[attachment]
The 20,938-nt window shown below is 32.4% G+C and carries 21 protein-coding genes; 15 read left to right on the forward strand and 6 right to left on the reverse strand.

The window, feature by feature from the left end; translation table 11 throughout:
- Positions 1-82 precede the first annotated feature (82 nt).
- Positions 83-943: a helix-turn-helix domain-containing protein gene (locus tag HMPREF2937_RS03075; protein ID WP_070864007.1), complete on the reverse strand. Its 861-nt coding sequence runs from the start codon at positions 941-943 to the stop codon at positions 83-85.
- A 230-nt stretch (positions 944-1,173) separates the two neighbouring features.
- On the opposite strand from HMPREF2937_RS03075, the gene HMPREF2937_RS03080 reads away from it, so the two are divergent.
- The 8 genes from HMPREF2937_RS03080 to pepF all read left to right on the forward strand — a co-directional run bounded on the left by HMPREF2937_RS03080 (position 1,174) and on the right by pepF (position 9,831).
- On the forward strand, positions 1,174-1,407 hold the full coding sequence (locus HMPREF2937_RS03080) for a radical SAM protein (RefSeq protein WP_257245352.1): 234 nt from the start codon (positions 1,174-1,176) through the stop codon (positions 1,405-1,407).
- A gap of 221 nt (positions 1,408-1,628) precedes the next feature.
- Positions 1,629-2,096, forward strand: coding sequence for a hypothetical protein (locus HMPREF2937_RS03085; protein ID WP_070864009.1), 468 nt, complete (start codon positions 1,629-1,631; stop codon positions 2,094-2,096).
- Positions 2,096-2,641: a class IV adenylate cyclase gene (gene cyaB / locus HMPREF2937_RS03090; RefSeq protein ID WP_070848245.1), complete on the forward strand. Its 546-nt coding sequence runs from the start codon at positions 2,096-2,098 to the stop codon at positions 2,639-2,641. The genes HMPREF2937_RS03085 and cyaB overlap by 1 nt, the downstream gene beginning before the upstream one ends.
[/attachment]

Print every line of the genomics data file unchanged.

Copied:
The 20,938-nt window shown below is 32.4% G+C and carries 21 protein-coding genes; 15 read left to right on the forward strand and 6 right to left on the reverse strand.

The window, feature by feature from the left end; translation table 11 throughout:
- Positions 1-82 precede the first annotated feature (82 nt).
- Positions 83-943: a helix-turn-helix domain-containing protein gene (locus tag HMPREF2937_RS03075; protein ID WP_070864007.1), complete on the reverse strand. Its 861-nt coding sequence runs from the start codon at positions 941-943 to the stop codon at positions 83-85.
- A 230-nt stretch (positions 944-1,173) separates the two neighbouring features.
- On the opposite strand from HMPREF2937_RS03075, the gene HMPREF2937_RS03080 reads away from it, so the two are divergent.
- The 8 genes from HMPREF2937_RS03080 to pepF all read left to right on the forward strand — a co-directional run bounded on the left by HMPREF2937_RS03080 (position 1,174) and on the right by pepF (position 9,831).
- On the forward strand, positions 1,174-1,407 hold the full coding sequence (locus HMPREF2937_RS03080) for a radical SAM protein (RefSeq protein WP_257245352.1): 234 nt from the start codon (positions 1,174-1,176) through the stop codon (positions 1,405-1,407).
- A gap of 221 nt (positions 1,408-1,628) precedes the next feature.
- Positions 1,629-2,096, forward strand: coding sequence for a hypothetical protein (locus HMPREF2937_RS03085; protein ID WP_070864009.1), 468 nt, complete (start codon positions 1,629-1,631; stop codon positions 2,094-2,096).
- Positions 2,096-2,641: a class IV adenylate cyclase gene (gene cyaB / locus HMPREF2937_RS03090; RefSeq protein ID WP_070848245.1), complete on the forward strand. Its 546-nt coding sequence runs from the start codon at positions 2,096-2,098 to the stop codon at positions 2,639-2,641. The genes HMPREF2937_RS03085 and cyaB overlap by 1 nt, the downstream gene beginning before the upstream one ends.